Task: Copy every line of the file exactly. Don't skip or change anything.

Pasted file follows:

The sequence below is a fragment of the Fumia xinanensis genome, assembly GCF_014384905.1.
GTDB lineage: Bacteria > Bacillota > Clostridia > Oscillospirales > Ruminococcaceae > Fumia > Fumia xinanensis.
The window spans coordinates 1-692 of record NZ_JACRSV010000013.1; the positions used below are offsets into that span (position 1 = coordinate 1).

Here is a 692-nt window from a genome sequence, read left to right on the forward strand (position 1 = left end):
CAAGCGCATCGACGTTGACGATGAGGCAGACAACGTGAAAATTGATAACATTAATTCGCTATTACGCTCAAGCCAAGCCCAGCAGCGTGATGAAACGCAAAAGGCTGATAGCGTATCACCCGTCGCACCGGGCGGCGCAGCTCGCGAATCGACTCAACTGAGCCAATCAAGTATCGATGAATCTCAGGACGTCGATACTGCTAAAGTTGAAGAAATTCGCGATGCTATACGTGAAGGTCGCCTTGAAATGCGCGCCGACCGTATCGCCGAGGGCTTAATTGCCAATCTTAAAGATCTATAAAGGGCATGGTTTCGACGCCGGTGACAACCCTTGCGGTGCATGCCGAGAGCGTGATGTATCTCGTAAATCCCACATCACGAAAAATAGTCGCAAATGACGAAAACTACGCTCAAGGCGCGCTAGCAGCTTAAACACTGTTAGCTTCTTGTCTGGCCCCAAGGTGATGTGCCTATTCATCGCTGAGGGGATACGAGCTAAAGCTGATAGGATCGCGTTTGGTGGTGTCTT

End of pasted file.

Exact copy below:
The sequence below is a fragment of the Fumia xinanensis genome, assembly GCF_014384905.1.
GTDB lineage: Bacteria > Bacillota > Clostridia > Oscillospirales > Ruminococcaceae > Fumia > Fumia xinanensis.
The window spans coordinates 1-692 of record NZ_JACRSV010000013.1; the positions used below are offsets into that span (position 1 = coordinate 1).

Here is a 692-nt window from a genome sequence, read left to right on the forward strand (position 1 = left end):
CAAGCGCATCGACGTTGACGATGAGGCAGACAACGTGAAAATTGATAACATTAATTCGCTATTACGCTCAAGCCAAGCCCAGCAGCGTGATGAAACGCAAAAGGCTGATAGCGTATCACCCGTCGCACCGGGCGGCGCAGCTCGCGAATCGACTCAACTGAGCCAATCAAGTATCGATGAATCTCAGGACGTCGATACTGCTAAAGTTGAAGAAATTCGCGATGCTATACGTGAAGGTCGCCTTGAAATGCGCGCCGACCGTATCGCCGAGGGCTTAATTGCCAATCTTAAAGATCTATAAAGGGCATGGTTTCGACGCCGGTGACAACCCTTGCGGTGCATGCCGAGAGCGTGATGTATCTCGTAAATCCCACATCACGAAAAATAGTCGCAAATGACGAAAACTACGCTCAAGGCGCGCTAGCAGCTTAAACACTGTTAGCTTCTTGTCTGGCCCCAAGGTGATGTGCCTATTCATCGCTGAGGGGATACGAGCTAAAGCTGATAGGATCGCGTTTGGTGGTGTCTT